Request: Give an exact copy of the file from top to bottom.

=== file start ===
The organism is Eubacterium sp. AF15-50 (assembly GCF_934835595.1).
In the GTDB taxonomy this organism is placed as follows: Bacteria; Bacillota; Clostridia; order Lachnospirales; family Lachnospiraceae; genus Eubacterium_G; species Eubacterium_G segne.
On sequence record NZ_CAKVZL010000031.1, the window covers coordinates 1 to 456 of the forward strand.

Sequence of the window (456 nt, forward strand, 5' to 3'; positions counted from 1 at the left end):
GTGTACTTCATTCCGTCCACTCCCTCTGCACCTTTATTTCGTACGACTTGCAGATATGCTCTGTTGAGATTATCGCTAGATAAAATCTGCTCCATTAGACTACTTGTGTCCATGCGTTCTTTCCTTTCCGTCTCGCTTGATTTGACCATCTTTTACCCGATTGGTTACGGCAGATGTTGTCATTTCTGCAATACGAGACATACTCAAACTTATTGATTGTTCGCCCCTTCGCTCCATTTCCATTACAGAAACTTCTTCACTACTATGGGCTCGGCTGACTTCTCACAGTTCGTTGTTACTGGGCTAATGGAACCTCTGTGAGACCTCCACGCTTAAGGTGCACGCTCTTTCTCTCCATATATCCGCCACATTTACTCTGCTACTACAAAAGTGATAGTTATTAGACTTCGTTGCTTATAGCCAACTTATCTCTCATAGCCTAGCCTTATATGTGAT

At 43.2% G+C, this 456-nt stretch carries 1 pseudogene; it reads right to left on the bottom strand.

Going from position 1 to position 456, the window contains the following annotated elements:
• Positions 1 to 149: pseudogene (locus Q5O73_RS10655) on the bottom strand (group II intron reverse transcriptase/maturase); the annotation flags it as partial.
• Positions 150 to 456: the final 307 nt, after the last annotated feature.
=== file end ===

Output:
The organism is Eubacterium sp. AF15-50 (assembly GCF_934835595.1).
In the GTDB taxonomy this organism is placed as follows: Bacteria; Bacillota; Clostridia; order Lachnospirales; family Lachnospiraceae; genus Eubacterium_G; species Eubacterium_G segne.
On sequence record NZ_CAKVZL010000031.1, the window covers coordinates 1 to 456 of the forward strand.

Sequence of the window (456 nt, forward strand, 5' to 3'; positions counted from 1 at the left end):
GTGTACTTCATTCCGTCCACTCCCTCTGCACCTTTATTTCGTACGACTTGCAGATATGCTCTGTTGAGATTATCGCTAGATAAAATCTGCTCCATTAGACTACTTGTGTCCATGCGTTCTTTCCTTTCCGTCTCGCTTGATTTGACCATCTTTTACCCGATTGGTTACGGCAGATGTTGTCATTTCTGCAATACGAGACATACTCAAACTTATTGATTGTTCGCCCCTTCGCTCCATTTCCATTACAGAAACTTCTTCACTACTATGGGCTCGGCTGACTTCTCACAGTTCGTTGTTACTGGGCTAATGGAACCTCTGTGAGACCTCCACGCTTAAGGTGCACGCTCTTTCTCTCCATATATCCGCCACATTTACTCTGCTACTACAAAAGTGATAGTTATTAGACTTCGTTGCTTATAGCCAACTTATCTCTCATAGCCTAGCCTTATATGTGAT

At 43.2% G+C, this 456-nt stretch carries 1 pseudogene; it reads right to left on the bottom strand.

Going from position 1 to position 456, the window contains the following annotated elements:
• Positions 1 to 149: pseudogene (locus Q5O73_RS10655) on the bottom strand (group II intron reverse transcriptase/maturase); the annotation flags it as partial.
• Positions 150 to 456: the final 307 nt, after the last annotated feature.